A global pandemic deadly virus, that initially doctors and scientists didn’t know or understand, wasn’t just going to fade away. Once it could be even superficially analysed by experts, prediction began of a second wave happening this winter. Here it is, adding to the annual flu season and deaths.
Yet there are still people believing in herd immunity. There are still people complaining about social restrictions, pubs and restaurants closing at 10pm or closing altogether. There are still anti-mask campaigners and probably people who have arranged get togethers in their home and won’t cancel them. There are now students who, we probably knew and expected, are passing the virus around.
Bizarrely, the tourism industry is angry that people are advised not to travel to other countries while the global pandemic is rising. And ScotRail train conductors and staff are balloting for industrial action because they’ve been told they can’t have a pay rise this year. A pay rise? Keeping a job is the best lucky people can hope for.
Nicola Sturgeon, with no borrowing power, urged the UK to carry on with furlough and self-employment grants.
Yet the Queen is already getting a bail out of around £86 million because her land and property investments have sunk in value because of the pandemic, a bail-out paid for by taxpayers.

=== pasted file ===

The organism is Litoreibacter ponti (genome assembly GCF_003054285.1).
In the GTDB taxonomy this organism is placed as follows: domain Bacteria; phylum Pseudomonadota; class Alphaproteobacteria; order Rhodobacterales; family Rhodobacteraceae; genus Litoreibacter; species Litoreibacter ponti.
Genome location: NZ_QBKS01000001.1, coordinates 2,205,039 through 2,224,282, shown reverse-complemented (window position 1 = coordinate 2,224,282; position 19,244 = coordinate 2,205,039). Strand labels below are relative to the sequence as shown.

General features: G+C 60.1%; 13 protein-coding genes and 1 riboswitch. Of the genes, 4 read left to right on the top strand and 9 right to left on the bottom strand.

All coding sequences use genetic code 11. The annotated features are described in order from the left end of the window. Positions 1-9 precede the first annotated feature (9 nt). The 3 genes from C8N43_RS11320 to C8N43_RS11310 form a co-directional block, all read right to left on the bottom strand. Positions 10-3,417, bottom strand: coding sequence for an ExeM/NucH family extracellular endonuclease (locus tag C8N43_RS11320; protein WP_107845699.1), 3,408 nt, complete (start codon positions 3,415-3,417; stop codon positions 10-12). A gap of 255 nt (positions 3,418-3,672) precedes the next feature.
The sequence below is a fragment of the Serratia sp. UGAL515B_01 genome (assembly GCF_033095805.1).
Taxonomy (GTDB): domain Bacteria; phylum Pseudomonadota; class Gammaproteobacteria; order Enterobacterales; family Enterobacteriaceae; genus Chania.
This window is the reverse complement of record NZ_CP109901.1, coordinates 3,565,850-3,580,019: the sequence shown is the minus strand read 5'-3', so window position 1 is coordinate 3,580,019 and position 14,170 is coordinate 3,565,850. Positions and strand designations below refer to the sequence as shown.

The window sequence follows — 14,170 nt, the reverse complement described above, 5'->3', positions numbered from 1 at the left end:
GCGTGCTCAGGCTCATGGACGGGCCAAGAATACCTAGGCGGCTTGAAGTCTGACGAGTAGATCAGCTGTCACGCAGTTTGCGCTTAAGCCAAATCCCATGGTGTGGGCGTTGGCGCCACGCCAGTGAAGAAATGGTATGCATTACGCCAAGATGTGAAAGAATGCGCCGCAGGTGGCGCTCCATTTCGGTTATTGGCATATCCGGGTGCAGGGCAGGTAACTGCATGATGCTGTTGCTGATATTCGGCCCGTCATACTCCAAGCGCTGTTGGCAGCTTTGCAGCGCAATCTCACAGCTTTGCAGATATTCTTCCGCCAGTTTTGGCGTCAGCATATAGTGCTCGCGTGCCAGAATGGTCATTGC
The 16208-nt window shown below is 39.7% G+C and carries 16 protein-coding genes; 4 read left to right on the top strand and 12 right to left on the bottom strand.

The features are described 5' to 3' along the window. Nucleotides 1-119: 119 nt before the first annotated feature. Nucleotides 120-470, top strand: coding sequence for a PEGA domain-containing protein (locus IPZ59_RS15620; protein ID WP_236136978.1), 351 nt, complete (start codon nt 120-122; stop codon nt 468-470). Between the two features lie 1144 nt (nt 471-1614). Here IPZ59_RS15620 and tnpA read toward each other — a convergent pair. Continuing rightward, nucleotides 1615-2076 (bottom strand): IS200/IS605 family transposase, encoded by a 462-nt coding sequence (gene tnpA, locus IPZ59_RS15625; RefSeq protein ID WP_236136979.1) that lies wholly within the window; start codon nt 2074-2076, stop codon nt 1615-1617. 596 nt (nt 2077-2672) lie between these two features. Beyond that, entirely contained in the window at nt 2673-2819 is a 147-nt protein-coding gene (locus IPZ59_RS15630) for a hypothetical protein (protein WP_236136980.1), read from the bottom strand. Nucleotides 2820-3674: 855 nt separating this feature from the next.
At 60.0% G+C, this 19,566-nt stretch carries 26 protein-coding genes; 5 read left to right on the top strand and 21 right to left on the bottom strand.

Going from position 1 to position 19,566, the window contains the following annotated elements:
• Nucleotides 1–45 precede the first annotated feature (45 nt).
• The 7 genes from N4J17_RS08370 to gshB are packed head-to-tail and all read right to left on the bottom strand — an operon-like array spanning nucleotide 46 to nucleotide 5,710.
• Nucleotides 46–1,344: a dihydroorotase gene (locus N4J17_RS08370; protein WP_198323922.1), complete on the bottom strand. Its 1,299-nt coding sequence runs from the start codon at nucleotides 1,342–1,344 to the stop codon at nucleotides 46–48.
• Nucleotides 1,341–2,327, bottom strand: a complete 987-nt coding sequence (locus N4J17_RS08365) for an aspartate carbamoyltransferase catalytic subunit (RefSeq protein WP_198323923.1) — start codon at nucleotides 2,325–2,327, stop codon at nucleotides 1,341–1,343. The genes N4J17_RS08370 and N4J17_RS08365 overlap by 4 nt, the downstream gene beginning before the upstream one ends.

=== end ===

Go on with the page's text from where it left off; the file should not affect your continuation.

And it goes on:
That was one of the worst announcements that completely changed my mindset. Despite voting for independence, I wasn’t an anti-royalist. I am now.
It would seem logical and honourable to me if she had given a few million, perhaps ten, to the NHS, or food banks, or anything supporting her people struggling through Covid-19. Allowing the poor to contribute to her “business” income is foul.
The UK, even Scotland, has some people, industries, politicians, councils and businesses, even royals, who feel they should be primarily focused on their income rather than people’s lives. I suspect a full lockdown will happen soon, because such people don’t regard survival as the priority and many don’t obey the rules.
Vaccines are on their way, and there’s a chance that within a year or more they will be thoroughly tested, manufactured, delivered in every country and freely applied to the whole population.
Many countries will recover and build up their economy again after a disaster that has lasted for 18 months to two years. It will be tougher for the UK because of Brexit. And even if Scotland does gain independence somehow, it will be at least a couple of years more before we can re-join the EU and thrive.
The whole UK will suffer longer than other states. All we can do to save both people and money is to do everything possible to keep Covid-19 down by obeying and not arguing with the Scottish government. That will reduce the cost of the NHS dealing with it, ease lockdown, improve student life, restore hospitality, re-open retailers and hairdressers etc if they’ve been closed, just as we did in summer.
And that’s the point. Those who howl about closure because of their income drop, fight to maintain tourism and other sectors, and those who live and socialise as they like while believing they are immune yet infecting others, are not making money, they are losing it for everyone – except funeral directors.
It wouldn’t surprise me if rules and mandates were legalised and fines or withdrawal of business licences and other penalties were imposed. That might help.